When parents go through a divorce, it is not just the parents and the children who experience changes because of this decision. The impacts of this decision can reverberate throughout an entire extended family, also affecting the relationship a kid has with his or her grandparents. This may leave some grandparents wondering if they have grounds to pursue custody or visitation.
In some specific circumstances, grandparents may be able to seek visitation with their grandkids. In other cases, it may be appropriate for this extended family member to seek custody. If you are a grandparent and are wondering if Arizona laws provide you with the opportunity to preserve the relationship you have with your kids, you may want to seek experienced guidance to help you navigate this complex situation.
Factors the courts will consider
If you decide that you would like to petition the court for custody or visitation of your child, it can help to remember that the primary goal of any decision the court makes will be to preserve the best interests of the child above all else. The court will look at various factors, primarily concerned with what will provide the child with as much security, stability and support as possible. Some of the things it will look at include the following:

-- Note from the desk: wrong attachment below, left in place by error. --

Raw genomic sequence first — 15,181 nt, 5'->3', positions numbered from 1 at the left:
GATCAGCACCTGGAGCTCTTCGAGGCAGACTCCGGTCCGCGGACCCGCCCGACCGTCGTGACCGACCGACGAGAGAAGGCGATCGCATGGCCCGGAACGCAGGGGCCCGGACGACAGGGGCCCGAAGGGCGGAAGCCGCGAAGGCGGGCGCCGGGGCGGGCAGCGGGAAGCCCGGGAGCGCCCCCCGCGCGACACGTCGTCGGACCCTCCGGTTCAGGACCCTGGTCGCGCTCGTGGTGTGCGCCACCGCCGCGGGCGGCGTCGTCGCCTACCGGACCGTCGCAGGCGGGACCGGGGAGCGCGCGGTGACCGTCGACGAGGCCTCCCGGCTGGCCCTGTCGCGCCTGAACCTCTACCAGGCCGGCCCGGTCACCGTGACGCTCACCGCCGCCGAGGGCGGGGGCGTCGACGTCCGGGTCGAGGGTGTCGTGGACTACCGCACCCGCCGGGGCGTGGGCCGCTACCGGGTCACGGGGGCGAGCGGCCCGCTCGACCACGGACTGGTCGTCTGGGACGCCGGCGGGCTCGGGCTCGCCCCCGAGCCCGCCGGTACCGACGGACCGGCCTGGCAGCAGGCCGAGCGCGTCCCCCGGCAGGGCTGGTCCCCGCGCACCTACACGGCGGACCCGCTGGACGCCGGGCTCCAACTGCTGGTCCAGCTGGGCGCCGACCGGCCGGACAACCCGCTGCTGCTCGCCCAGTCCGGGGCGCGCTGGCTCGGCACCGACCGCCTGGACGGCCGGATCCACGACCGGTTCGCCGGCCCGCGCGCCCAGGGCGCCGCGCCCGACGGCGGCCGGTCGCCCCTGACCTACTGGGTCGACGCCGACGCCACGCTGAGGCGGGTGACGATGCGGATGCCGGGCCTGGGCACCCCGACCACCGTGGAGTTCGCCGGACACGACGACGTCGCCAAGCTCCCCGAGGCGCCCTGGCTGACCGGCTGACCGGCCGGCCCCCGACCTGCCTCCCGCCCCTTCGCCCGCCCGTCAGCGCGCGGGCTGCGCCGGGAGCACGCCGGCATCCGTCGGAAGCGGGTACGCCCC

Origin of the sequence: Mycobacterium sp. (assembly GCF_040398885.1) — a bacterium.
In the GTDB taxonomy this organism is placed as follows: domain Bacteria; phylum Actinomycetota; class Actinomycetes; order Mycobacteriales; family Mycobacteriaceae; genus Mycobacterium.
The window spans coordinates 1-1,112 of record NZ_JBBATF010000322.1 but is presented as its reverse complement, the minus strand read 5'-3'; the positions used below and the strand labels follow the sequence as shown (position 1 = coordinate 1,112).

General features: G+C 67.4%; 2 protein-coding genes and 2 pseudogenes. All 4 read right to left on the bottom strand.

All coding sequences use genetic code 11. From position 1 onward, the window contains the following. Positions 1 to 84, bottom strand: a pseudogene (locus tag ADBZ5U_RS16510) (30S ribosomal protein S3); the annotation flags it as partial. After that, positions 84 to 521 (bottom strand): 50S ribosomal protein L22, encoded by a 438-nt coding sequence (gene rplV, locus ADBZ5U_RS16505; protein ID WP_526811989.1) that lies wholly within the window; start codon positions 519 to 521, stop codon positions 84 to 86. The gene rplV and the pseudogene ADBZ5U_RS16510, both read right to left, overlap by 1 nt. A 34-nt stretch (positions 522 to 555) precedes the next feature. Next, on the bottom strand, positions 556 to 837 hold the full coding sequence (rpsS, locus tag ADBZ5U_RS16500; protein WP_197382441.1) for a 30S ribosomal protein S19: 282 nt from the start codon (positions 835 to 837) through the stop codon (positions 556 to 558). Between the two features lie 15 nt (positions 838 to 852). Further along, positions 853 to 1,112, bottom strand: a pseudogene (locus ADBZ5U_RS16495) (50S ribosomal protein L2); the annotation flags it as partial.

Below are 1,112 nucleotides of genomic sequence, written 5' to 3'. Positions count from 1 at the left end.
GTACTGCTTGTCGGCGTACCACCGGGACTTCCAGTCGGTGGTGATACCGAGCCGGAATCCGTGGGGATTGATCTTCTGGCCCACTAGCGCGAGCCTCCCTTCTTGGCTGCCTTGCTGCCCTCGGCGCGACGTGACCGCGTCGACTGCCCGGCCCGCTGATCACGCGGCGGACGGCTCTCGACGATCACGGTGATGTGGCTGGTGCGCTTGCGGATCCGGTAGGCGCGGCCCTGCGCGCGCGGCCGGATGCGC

- The physical and emotional needs of the child
- The preferences and opinion of the child
- The ability of the parents to properly care for the child
- The length of the relationship between child and grandparent
- The nature of the relationship between child and grandparent
- Any abuse suspected from either the grandparent or the parents
- Physical distance between the grandchild and grandparents
All of these things and others will affect how a court looks at your petition and decides whether visitation or even custody is appropriate for the child. These types of proceedings are often complicated, pitting parents against grandparents. If possible, you may want to seek a negotiated or thoughtfully discussed resolution to this problem out of court.
Help on your side
If you have to walk through the complicated process of seeking custody or visitation through the court, you do not have to face it alone. You will find it beneficial to work with an attorney who can help you understand grandparents’ rights and what options are available to you under the law. If you are unsure of where to start or what to do, it can help to simply seek an assessment of your case.